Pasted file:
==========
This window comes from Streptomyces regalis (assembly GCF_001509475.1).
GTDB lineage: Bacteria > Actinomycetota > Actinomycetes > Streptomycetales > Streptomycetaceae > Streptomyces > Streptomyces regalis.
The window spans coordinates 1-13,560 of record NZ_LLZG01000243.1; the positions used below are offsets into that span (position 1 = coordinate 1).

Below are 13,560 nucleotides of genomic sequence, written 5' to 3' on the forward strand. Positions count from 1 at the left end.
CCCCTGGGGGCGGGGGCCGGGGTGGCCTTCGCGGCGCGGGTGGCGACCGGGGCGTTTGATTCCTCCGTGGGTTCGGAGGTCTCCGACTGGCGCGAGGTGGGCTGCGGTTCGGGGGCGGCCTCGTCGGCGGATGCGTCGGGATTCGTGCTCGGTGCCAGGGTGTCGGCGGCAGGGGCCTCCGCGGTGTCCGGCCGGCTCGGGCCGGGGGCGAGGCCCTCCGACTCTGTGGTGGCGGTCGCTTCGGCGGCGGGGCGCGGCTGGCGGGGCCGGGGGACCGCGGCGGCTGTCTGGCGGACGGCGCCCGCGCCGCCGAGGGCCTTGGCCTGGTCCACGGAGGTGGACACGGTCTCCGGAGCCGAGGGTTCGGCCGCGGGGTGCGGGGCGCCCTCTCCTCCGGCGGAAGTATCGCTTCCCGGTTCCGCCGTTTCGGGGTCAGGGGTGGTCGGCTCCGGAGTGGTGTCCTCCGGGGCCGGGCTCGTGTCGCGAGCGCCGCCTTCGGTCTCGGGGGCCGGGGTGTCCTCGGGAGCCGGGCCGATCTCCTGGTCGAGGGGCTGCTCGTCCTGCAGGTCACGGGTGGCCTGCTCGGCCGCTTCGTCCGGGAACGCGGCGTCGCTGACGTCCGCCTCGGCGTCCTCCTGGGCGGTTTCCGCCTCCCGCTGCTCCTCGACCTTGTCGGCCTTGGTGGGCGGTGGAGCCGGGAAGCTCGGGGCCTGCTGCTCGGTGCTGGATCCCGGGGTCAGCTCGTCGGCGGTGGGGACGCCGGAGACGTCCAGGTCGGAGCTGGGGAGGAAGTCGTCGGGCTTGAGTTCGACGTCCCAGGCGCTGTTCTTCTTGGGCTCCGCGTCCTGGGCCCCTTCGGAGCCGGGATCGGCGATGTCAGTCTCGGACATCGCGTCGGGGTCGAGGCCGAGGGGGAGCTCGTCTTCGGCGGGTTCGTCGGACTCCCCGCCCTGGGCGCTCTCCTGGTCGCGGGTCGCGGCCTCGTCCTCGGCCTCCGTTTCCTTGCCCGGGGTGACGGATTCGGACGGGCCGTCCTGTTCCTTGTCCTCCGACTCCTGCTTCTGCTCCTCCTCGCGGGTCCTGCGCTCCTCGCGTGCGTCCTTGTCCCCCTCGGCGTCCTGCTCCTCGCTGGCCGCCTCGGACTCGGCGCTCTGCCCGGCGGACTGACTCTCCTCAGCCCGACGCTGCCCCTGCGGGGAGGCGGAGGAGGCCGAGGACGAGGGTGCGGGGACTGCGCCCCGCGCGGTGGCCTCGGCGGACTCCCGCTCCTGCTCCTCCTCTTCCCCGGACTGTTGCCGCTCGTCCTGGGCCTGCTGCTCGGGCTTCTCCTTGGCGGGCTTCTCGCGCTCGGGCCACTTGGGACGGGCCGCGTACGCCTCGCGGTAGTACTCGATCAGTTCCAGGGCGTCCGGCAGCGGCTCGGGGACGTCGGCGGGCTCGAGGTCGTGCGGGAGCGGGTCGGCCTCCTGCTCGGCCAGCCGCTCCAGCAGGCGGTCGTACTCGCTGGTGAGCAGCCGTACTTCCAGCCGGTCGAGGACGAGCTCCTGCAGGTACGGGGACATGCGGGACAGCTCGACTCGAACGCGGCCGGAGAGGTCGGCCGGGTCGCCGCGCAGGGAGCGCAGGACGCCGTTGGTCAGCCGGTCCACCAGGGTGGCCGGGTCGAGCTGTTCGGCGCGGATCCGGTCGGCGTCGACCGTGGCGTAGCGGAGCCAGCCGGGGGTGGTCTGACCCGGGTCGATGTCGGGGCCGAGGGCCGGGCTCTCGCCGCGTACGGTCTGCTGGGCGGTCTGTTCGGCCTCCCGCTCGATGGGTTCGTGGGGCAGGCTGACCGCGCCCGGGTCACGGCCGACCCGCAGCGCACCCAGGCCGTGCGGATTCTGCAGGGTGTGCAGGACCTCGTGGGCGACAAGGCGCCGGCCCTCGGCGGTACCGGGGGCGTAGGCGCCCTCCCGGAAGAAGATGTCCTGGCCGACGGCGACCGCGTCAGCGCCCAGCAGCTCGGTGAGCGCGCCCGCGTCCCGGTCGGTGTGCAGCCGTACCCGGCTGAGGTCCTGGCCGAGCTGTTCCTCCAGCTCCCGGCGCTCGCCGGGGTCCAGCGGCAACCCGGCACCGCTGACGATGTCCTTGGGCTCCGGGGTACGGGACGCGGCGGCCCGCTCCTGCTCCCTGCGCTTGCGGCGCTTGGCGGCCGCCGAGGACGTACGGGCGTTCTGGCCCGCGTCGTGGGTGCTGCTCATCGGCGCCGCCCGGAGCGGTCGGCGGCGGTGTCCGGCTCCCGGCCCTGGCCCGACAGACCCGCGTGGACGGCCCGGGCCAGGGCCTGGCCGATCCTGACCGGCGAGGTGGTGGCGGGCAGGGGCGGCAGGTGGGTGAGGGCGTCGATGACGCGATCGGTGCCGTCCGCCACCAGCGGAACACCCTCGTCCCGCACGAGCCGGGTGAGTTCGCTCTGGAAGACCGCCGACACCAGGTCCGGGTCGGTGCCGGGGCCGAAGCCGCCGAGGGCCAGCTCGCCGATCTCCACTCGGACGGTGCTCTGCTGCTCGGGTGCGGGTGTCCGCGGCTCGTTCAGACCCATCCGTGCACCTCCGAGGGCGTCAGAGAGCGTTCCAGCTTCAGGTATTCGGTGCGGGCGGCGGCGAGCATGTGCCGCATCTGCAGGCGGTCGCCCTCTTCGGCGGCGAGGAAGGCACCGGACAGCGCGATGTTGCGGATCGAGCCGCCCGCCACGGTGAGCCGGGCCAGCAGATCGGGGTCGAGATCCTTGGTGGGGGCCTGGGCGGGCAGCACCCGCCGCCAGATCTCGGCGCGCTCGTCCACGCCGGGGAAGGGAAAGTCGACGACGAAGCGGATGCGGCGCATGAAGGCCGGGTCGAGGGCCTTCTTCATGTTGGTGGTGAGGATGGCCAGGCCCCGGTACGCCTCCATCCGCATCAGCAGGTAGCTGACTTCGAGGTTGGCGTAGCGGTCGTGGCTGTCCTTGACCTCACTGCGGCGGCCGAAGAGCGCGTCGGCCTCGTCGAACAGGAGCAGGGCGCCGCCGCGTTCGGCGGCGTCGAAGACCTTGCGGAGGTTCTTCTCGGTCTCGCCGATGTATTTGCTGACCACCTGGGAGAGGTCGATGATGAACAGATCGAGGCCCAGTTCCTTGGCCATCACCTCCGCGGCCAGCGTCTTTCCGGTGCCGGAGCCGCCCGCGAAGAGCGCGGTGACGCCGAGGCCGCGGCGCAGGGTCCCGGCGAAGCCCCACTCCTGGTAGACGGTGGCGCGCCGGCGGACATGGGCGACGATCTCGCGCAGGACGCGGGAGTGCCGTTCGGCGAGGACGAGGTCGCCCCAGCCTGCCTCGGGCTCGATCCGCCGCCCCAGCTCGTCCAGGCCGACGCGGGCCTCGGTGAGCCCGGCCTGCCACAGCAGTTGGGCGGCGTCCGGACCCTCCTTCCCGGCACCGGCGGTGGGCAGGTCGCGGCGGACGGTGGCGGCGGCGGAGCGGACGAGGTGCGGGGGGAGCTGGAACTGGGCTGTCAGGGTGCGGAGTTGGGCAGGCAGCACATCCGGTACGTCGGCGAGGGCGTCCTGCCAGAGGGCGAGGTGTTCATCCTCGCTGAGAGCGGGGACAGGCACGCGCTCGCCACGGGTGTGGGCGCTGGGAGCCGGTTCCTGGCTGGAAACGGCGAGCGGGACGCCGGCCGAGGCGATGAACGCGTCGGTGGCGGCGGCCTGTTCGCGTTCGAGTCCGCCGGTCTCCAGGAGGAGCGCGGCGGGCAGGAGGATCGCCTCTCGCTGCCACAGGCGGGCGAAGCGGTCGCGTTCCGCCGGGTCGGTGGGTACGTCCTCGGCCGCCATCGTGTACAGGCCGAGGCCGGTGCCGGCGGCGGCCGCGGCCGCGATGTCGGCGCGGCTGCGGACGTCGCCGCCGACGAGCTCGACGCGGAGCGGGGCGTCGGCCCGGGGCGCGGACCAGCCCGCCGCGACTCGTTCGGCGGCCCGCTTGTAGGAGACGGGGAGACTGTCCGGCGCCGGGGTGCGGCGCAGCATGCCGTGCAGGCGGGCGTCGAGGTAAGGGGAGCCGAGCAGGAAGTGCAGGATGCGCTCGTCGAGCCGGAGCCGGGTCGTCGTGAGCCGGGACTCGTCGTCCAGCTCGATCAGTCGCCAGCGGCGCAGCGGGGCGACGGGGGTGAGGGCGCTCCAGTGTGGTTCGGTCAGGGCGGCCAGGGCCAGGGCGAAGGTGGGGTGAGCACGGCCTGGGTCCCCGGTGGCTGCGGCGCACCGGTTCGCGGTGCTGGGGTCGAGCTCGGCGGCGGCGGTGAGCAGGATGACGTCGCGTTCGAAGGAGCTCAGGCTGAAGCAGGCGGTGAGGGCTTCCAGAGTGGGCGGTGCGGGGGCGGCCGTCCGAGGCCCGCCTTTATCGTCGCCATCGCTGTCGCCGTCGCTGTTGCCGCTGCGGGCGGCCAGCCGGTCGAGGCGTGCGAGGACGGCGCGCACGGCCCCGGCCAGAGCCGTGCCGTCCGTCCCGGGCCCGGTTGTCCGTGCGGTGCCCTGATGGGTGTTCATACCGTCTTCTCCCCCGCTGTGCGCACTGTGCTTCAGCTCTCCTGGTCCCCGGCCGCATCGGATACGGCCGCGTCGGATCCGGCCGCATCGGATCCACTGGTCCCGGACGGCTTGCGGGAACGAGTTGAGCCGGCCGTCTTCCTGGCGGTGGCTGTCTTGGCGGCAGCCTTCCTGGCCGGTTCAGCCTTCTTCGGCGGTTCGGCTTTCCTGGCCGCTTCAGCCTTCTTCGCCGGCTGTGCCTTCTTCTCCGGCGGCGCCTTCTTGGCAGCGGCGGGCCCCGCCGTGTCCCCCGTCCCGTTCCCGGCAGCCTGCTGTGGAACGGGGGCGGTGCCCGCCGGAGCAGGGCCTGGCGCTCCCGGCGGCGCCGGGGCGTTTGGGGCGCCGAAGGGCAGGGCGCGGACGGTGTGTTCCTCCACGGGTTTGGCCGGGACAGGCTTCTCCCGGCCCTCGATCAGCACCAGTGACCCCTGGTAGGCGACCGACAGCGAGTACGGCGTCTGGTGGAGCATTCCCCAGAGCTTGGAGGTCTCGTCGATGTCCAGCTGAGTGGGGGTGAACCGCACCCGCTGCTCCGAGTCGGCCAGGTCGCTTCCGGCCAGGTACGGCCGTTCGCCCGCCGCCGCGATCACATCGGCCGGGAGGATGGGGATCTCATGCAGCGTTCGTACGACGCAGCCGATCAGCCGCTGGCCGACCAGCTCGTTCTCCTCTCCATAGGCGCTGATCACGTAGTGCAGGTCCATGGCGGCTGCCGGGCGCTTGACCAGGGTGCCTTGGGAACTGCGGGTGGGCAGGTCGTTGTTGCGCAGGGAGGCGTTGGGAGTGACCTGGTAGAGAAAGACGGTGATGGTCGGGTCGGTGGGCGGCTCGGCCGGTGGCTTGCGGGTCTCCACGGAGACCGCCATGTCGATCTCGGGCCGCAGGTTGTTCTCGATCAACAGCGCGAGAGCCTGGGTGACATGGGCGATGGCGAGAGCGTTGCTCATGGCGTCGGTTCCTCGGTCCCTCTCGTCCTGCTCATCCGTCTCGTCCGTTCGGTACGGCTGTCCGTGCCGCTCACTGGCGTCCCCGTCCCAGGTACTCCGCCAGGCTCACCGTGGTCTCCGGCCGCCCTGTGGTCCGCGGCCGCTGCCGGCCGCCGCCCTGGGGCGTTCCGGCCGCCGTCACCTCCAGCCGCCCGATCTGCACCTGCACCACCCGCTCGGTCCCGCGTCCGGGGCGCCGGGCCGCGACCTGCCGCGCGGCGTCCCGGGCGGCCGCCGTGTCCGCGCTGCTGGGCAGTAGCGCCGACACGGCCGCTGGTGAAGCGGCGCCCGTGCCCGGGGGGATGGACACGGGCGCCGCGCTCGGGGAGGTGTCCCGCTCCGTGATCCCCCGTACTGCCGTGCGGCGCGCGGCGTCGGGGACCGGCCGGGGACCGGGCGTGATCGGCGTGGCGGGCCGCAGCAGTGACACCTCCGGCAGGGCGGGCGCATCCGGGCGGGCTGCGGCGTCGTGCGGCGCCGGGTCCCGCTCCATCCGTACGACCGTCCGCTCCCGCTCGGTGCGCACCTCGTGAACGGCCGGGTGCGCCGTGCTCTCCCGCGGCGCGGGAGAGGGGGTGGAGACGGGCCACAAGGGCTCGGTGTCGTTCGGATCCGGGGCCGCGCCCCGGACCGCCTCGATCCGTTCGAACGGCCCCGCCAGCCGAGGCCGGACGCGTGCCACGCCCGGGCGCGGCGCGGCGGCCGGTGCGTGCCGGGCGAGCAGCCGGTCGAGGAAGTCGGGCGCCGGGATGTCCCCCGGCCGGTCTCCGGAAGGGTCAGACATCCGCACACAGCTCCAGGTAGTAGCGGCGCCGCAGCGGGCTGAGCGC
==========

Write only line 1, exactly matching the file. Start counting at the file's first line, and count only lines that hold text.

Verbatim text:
This window comes from Streptomyces regalis (assembly GCF_001509475.1).